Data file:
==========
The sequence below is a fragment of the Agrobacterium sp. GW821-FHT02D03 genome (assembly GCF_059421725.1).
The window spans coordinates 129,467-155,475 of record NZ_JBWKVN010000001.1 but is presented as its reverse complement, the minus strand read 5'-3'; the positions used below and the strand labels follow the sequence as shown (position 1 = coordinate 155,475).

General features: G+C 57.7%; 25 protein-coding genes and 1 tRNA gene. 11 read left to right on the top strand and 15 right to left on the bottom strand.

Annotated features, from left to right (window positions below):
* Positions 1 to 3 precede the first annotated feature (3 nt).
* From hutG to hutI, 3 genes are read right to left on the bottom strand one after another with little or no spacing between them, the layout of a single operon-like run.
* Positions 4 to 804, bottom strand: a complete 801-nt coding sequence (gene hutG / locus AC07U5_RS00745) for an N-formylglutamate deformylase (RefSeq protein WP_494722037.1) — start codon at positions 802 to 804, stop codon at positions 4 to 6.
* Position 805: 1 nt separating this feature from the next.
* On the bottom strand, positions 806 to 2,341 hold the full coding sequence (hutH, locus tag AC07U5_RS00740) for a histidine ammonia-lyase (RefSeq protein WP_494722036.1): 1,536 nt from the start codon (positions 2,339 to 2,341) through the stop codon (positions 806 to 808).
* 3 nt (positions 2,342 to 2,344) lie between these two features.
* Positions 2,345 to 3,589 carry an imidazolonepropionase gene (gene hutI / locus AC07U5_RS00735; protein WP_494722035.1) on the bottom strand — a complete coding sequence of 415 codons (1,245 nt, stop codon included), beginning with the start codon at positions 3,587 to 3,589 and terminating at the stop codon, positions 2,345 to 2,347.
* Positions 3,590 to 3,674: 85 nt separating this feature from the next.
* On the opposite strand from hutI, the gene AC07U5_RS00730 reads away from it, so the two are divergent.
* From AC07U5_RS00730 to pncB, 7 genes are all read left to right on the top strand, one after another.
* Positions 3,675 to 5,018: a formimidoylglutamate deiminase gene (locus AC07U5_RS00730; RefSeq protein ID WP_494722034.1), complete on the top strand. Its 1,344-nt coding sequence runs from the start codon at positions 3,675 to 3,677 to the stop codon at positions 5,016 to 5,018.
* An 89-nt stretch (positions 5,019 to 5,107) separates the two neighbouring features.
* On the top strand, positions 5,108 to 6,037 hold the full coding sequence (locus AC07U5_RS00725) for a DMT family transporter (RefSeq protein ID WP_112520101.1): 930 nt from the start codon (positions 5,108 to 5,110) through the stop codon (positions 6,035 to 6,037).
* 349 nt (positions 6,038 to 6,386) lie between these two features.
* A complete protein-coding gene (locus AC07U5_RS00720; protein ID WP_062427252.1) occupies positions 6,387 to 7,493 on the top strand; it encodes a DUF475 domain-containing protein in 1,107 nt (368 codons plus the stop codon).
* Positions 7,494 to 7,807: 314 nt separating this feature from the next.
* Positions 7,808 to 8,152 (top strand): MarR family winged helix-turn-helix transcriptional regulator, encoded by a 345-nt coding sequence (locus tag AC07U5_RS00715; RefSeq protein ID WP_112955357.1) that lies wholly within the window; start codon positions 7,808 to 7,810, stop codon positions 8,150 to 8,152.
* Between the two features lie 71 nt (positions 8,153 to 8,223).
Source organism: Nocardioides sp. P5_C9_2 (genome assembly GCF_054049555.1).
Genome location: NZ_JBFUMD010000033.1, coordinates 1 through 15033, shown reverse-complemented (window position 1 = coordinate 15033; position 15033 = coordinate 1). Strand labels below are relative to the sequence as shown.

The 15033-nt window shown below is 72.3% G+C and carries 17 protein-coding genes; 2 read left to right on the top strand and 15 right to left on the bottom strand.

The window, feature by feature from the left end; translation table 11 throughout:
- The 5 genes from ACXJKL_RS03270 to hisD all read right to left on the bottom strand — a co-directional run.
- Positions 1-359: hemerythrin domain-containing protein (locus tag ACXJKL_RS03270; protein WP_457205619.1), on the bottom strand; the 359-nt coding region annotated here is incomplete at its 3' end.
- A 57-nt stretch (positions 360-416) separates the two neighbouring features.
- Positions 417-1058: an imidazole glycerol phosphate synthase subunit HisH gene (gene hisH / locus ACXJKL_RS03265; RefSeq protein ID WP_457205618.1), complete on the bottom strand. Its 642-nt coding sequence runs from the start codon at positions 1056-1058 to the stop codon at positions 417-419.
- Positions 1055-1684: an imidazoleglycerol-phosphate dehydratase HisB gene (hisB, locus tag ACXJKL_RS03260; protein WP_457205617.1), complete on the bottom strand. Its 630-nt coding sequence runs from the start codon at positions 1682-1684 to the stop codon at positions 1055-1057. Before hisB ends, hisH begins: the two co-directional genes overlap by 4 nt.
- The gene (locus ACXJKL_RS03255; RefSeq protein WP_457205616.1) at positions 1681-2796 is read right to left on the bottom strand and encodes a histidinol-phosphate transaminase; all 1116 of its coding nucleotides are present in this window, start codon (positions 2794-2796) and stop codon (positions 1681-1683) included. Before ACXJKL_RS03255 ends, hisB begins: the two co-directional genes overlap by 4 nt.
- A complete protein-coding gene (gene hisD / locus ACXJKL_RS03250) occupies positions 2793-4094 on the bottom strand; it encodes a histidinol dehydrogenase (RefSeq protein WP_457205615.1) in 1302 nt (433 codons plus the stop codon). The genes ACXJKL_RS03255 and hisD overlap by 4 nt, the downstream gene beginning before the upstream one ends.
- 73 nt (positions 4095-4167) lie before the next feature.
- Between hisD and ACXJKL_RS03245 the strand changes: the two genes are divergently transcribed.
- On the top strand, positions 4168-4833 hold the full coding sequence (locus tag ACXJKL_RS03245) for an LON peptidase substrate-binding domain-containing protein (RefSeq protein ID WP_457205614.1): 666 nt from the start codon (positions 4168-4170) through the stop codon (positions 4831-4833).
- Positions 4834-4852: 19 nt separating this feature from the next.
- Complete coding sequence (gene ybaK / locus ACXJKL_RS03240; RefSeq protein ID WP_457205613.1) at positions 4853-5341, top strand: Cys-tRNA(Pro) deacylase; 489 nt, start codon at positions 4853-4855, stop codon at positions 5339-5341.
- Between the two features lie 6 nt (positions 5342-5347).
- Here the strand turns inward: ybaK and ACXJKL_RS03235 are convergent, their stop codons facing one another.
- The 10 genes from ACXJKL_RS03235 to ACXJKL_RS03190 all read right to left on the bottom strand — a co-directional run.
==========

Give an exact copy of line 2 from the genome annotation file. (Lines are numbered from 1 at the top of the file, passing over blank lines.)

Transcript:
The window spans coordinates 129,467-155,475 of record NZ_JBWKVN010000001.1 but is presented as its reverse complement, the minus strand read 5'-3'; the positions used below and the strand labels follow the sequence as shown (position 1 = coordinate 155,475).